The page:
The new science Moore’s Law has made possible will in the next few years create real breakthroughs in geothermal energy.

Right now you can only site a plant where your heat source is relatively close to the ground but where the ground itself is stable. Think Reno, not Japan.

Materials science will make it possible for us to tap these hotter sources in the very near future. Conductive materials with melting points hotter than the volcano should be able to pass heat to electrical generation facilities. Hawaii could become the next Kuwait.


The new materials science made possible by Moore’s Law is going to exponentially improve our ability to deliver more power while losing less. Transmission lines are going to become more effiicient and, in time, even less expensive. Other support systems are also going to improve.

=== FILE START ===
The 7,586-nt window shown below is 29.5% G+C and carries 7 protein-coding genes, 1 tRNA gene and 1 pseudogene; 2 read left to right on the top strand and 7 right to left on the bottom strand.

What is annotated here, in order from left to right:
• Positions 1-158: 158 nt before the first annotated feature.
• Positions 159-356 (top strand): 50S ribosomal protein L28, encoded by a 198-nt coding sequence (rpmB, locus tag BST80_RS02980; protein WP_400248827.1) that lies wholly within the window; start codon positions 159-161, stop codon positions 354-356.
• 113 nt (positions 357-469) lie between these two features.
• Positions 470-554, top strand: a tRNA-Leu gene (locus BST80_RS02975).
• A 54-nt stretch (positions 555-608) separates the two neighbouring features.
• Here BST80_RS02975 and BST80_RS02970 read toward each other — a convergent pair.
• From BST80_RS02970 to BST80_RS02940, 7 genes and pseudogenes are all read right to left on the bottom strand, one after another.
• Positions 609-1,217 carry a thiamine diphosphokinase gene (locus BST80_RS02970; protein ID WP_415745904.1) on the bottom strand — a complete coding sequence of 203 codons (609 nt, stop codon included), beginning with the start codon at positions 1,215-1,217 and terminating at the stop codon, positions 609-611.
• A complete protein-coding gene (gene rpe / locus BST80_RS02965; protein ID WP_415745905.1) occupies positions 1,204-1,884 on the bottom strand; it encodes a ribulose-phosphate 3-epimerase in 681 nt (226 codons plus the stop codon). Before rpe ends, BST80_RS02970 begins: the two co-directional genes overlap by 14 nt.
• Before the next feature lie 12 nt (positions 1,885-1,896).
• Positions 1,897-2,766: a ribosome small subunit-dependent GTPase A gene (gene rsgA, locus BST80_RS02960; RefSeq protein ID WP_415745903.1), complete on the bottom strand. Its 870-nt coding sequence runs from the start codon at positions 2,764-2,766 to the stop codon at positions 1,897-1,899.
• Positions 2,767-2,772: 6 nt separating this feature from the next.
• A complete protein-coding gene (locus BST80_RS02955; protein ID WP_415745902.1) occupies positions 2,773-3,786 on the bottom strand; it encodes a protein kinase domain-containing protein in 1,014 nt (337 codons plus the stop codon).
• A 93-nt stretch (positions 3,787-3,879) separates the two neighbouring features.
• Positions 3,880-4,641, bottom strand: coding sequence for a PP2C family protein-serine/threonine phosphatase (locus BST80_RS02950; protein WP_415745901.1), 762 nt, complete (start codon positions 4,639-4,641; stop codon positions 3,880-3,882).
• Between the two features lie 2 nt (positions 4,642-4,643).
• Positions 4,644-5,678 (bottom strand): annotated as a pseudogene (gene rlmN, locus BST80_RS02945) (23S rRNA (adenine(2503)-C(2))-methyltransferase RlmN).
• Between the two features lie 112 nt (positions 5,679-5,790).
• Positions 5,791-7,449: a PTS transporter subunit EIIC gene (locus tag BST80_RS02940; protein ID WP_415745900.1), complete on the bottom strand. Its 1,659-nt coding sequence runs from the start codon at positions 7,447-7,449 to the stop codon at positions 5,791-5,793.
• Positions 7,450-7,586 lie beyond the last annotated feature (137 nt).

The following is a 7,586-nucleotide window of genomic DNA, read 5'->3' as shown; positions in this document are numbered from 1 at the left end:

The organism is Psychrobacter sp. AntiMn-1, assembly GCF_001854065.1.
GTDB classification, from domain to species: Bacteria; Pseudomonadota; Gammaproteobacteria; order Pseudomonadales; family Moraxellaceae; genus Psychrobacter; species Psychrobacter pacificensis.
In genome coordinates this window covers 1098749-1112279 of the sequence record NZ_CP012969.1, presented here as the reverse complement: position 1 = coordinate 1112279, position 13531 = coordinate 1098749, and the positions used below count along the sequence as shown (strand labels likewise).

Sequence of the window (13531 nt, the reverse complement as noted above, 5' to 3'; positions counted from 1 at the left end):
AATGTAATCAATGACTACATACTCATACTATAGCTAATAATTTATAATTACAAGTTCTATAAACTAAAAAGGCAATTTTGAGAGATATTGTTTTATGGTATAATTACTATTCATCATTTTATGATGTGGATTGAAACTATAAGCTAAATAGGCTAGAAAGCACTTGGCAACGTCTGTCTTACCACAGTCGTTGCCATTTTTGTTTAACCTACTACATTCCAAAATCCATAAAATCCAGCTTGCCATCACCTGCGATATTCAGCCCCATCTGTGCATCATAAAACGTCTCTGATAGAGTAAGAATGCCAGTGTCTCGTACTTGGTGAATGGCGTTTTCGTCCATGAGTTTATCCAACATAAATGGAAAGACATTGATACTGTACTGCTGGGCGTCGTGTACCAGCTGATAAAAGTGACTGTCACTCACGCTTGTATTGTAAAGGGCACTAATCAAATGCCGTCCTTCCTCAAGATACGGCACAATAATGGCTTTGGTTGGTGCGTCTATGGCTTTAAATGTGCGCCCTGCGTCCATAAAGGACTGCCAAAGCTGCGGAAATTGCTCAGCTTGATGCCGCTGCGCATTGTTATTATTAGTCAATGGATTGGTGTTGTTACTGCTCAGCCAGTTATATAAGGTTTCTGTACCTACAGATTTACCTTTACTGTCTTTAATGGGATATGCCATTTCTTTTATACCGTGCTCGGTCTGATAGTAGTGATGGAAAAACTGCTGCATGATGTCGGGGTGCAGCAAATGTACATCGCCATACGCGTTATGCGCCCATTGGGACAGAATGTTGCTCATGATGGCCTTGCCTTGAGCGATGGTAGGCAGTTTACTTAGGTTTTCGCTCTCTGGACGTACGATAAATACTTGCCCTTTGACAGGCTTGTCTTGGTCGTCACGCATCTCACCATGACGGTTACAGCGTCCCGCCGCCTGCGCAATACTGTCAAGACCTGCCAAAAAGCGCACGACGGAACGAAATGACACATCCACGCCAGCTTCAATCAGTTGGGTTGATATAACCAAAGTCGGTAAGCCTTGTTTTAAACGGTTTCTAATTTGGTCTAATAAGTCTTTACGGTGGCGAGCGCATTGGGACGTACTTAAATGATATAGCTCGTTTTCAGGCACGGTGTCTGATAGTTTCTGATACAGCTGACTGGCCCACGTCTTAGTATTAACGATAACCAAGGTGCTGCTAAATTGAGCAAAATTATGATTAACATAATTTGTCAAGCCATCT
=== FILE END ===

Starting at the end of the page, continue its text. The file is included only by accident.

Utilities are going to become the carriers of the new energy order. That is, they will be able to deliver more, but improvements will be delayed by bureaucracy and the desire of monopolists to gain monopoly rents from their investments. We know we can deal with that, because we’re dealing with it regarding Internet carriers.


Over the next few years, as small solar cells continue to improve, we’re going to see more-and-more devices taken off the grid entirely. Many highway signs are already off the grid. So are most calculators. Your iPhone is going to be recharged off-the-grid too. Then will come anything running on 6 volts of power or less, like this desktop computer I’m writing on.